These days, the family pet isn't just the family pet. Rather our pets are as essential to our family unit as any member of the human variety. A recent series of posts on this topic elicited a high volume of positive responses from our readers here and across social media platforms. For example, this note from Lynda Fernandez, a pet owner in the United Kingdom:
"...Yes, of course my dogs are family. The vet appears to see them in the same light because he calls [them] in by their...family names; so my dogs are Mits Fernandez and Monty Fernandez."
While reader Denise Rogers shared insights on the close emotional bond she has with her pets:
"I am...single with no children...it's just me & my 2 dogs. They are such a comfort & they get me through any tough situation I go through better then people do," Rogers wrote.
Our pet industry research contains data that gives empirical context to these pet owner comments.
If indeed "family is what you make it," then for many Americans our families simply would be incomplete without our beloved four-legged, finned or feathered kin.
From a superficial standpoint, it would seem that the reason for this shift in family dynamic is a simple case of pet owners "humanizing" their animal companions in a range of fashions. But in reality, the "pets as family" trend is indicative of a broader shift in social mores that has taken place over the past decade, whereby the status of companion animals has been elevated nationwide.
Pets are increasingly being presented as family members in movies, television shows, and commercials. Marley and Me is the evolution of Old Yeller. Moreover, pets continue to pop up with growing frequency in advertising for products that aren't even pet-related, a trend Packaged Facts views as a bellwether of the U.S. pet market's promise.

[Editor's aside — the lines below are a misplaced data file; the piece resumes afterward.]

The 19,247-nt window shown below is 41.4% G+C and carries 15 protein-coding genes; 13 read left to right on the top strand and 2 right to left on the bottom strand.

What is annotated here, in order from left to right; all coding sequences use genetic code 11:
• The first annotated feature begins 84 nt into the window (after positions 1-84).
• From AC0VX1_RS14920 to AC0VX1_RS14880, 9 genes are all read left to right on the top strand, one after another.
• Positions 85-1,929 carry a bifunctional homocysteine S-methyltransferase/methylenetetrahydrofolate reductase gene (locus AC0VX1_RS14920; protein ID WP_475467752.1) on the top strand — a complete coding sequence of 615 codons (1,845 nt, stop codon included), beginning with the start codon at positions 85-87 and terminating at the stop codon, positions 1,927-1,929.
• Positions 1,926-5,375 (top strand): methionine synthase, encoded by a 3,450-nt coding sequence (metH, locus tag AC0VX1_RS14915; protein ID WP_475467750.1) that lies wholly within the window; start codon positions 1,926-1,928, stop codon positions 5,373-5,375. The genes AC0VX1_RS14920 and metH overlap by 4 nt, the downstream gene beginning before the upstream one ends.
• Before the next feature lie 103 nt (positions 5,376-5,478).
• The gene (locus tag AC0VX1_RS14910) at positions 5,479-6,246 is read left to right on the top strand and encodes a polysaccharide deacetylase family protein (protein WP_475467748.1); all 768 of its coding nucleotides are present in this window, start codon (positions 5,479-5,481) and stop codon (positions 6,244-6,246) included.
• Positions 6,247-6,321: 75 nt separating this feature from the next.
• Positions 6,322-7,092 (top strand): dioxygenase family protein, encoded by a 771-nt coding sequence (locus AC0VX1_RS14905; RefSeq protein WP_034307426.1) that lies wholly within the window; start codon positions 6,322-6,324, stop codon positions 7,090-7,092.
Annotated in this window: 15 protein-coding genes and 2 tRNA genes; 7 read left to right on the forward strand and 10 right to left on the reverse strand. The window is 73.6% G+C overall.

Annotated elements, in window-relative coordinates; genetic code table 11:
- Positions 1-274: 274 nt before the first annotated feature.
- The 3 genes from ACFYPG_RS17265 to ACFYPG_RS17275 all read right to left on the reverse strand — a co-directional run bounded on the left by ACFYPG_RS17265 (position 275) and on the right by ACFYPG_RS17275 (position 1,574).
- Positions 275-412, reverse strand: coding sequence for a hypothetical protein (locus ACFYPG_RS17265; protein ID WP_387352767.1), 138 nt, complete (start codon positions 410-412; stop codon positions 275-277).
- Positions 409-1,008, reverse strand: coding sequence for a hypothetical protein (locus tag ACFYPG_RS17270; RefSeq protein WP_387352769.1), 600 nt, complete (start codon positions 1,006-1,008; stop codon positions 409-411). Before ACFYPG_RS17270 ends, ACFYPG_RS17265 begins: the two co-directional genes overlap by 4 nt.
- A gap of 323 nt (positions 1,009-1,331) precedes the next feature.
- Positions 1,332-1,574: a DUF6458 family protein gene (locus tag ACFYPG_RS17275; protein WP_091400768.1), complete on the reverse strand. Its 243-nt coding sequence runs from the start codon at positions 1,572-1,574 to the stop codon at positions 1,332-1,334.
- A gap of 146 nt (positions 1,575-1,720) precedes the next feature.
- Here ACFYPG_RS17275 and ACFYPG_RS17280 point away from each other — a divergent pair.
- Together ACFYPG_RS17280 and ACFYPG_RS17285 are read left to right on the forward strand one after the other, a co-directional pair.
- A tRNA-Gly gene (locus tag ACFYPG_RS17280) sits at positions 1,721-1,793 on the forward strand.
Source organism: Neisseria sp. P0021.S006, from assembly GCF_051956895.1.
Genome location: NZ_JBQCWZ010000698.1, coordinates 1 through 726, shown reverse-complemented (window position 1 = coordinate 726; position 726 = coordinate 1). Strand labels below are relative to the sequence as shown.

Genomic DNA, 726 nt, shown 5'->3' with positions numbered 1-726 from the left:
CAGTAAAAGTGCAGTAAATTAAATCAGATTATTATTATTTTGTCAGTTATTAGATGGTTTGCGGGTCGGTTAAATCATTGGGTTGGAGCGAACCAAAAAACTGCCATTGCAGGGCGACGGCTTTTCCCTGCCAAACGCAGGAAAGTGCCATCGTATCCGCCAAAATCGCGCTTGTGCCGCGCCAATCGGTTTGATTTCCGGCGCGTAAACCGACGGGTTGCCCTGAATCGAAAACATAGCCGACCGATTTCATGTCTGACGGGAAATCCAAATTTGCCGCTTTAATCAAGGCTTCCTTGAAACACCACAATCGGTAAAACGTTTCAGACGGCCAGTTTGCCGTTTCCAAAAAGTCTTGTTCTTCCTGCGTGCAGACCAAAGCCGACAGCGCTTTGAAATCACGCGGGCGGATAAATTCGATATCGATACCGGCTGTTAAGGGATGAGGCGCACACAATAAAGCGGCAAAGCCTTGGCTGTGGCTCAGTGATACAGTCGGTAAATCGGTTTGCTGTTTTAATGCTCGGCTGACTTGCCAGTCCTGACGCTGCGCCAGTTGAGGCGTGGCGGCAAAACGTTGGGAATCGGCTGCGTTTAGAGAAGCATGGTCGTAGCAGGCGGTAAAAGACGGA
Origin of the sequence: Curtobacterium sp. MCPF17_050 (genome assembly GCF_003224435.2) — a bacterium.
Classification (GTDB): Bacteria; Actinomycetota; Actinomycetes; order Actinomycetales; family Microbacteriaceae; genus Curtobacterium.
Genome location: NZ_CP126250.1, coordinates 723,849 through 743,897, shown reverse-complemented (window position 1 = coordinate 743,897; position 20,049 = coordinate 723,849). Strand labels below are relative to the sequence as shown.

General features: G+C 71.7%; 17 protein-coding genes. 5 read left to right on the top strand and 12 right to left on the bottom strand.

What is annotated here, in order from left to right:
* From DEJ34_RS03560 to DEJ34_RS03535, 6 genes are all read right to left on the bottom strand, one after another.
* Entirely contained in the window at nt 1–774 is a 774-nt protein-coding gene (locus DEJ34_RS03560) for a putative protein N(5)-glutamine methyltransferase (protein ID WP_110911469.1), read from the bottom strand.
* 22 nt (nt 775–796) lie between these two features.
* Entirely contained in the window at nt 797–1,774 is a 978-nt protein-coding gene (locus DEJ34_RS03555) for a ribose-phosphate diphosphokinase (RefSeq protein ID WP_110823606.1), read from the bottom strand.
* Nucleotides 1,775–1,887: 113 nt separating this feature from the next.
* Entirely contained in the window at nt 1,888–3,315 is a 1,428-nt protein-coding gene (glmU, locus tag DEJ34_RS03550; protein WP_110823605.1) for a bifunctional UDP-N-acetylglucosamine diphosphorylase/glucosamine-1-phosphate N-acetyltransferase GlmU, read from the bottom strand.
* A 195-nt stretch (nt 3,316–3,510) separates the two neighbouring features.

Since at least 2009, numerous marketers of non-pet products co-opted the "pets as family" theme and the goodwill that comes with it. As a result, the presence of pets has been obvious in everything from Super Bowl advertisements to Subaru car commercials featuring an all canine cast of actors along with slogans like "Dog tested. Dog approved".
Even beyond the marketing and advertisement realm, our nation rings with chimes of change and pet advocacy. We've witnessed efforts to change the legal paradigm of pet ownership; court cases awarding punitive damages for pet mistreatment that exceed the animal's monetary value; increase in cause-related marketing supporting animal welfare; and the trend toward pet adoptions from shelters.
Additionally, recent years have seen strong and growing public aversion to animal mistreatment in all forms, in venues ranging from puppy mills to corporate livestock to dog fights.
For the pet market, this elevation of pets to family is paramount because it legitimizes levels of spending that would have once been deemed excessive, according to Packaged Facts. The humanization trend that is a natural expression of the "pets as family" phenomenon sees pet owners treating their pets like children, which thus makes them highly receptive to products similar to the ones they use for themselves.
Not coincidentally, many of the services and products entering the market today are directly reminiscent of human fare -- items designed to appeal to the pet owner as much as to the pet.
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